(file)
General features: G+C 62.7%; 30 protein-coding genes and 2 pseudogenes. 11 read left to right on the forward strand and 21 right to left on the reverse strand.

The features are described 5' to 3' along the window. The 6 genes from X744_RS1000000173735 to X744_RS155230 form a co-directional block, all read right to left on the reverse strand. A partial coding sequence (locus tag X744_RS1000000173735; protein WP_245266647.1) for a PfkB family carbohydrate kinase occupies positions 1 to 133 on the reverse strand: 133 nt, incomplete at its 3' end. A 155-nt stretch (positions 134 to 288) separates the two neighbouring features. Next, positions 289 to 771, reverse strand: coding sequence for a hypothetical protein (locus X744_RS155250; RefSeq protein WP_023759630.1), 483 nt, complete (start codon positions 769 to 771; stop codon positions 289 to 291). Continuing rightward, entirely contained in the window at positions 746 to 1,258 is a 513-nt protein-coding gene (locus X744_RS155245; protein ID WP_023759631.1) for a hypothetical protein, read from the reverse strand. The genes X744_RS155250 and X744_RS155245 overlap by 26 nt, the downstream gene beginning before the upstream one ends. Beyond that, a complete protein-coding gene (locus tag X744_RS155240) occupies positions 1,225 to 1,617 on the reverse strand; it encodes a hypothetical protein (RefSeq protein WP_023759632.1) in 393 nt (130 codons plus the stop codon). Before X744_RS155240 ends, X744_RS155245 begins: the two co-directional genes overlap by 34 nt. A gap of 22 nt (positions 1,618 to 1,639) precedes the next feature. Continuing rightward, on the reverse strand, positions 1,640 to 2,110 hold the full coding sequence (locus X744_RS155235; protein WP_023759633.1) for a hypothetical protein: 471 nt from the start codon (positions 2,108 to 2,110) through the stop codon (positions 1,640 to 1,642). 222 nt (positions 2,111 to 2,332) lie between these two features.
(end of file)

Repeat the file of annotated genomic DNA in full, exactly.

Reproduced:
General features: G+C 62.7%; 30 protein-coding genes and 2 pseudogenes. 11 read left to right on the forward strand and 21 right to left on the reverse strand.

The features are described 5' to 3' along the window. The 6 genes from X744_RS1000000173735 to X744_RS155230 form a co-directional block, all read right to left on the reverse strand. A partial coding sequence (locus tag X744_RS1000000173735; protein WP_245266647.1) for a PfkB family carbohydrate kinase occupies positions 1 to 133 on the reverse strand: 133 nt, incomplete at its 3' end. A 155-nt stretch (positions 134 to 288) separates the two neighbouring features. Next, positions 289 to 771, reverse strand: coding sequence for a hypothetical protein (locus X744_RS155250; RefSeq protein WP_023759630.1), 483 nt, complete (start codon positions 769 to 771; stop codon positions 289 to 291). Continuing rightward, entirely contained in the window at positions 746 to 1,258 is a 513-nt protein-coding gene (locus X744_RS155245; protein ID WP_023759631.1) for a hypothetical protein, read from the reverse strand. The genes X744_RS155250 and X744_RS155245 overlap by 26 nt, the downstream gene beginning before the upstream one ends. Beyond that, a complete protein-coding gene (locus tag X744_RS155240) occupies positions 1,225 to 1,617 on the reverse strand; it encodes a hypothetical protein (RefSeq protein WP_023759632.1) in 393 nt (130 codons plus the stop codon). Before X744_RS155240 ends, X744_RS155245 begins: the two co-directional genes overlap by 34 nt. A gap of 22 nt (positions 1,618 to 1,639) precedes the next feature. Continuing rightward, on the reverse strand, positions 1,640 to 2,110 hold the full coding sequence (locus X744_RS155235; protein WP_023759633.1) for a hypothetical protein: 471 nt from the start codon (positions 2,108 to 2,110) through the stop codon (positions 1,640 to 1,642). 222 nt (positions 2,111 to 2,332) lie between these two features.